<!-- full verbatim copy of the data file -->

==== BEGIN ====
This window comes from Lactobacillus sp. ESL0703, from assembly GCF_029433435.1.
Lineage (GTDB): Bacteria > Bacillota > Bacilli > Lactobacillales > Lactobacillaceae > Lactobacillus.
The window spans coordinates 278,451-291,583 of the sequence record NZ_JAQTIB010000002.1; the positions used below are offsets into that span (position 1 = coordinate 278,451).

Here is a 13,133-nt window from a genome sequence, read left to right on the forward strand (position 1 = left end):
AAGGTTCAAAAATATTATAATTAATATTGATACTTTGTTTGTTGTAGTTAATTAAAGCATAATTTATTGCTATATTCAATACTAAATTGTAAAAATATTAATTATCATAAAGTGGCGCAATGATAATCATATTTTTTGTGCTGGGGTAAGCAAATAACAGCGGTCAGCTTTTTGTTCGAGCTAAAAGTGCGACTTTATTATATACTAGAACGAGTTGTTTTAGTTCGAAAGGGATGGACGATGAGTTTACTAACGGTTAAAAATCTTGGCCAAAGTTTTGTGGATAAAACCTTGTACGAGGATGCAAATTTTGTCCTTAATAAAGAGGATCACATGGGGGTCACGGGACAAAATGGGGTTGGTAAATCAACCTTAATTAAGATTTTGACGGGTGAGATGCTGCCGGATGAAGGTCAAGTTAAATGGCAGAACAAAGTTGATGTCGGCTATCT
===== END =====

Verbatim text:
This window comes from Lactobacillus sp. ESL0703, from assembly GCF_029433435.1.
Lineage (GTDB): Bacteria > Bacillota > Bacilli > Lactobacillales > Lactobacillaceae > Lactobacillus.
The window spans coordinates 278,451-291,583 of the sequence record NZ_JAQTIB010000002.1; the positions used below are offsets into that span (position 1 = coordinate 278,451).

Here is a 13,133-nt window from a genome sequence, read left to right on the forward strand (position 1 = left end):
AAGGTTCAAAAATATTATAATTAATATTGATACTTTGTTTGTTGTAGTTAATTAAAGCATAATTTATTGCTATATTCAATACTAAATTGTAAAAATATTAATTATCATAAAGTGGCGCAATGATAATCATATTTTTTGTGCTGGGGTAAGCAAATAACAGCGGTCAGCTTTTTGTTCGAGCTAAAAGTGCGACTTTATTATATACTAGAACGAGTTGTTTTAGTTCGAAAGGGATGGACGATGAGTTTACTAACGGTTAAAAATCTTGGCCAAAGTTTTGTGGATAAAACCTTGTACGAGGATGCAAATTTTGTCCTTAATAAAGAGGATCACATGGGGGTCACGGGACAAAATGGGGTTGGTAAATCAACCTTAATTAAGATTTTGACGGGTGAGATGCTGCCGGATGAAGGTCAAGTTAAATGGCAGAACAAAGTTGATGTCGGCTATCT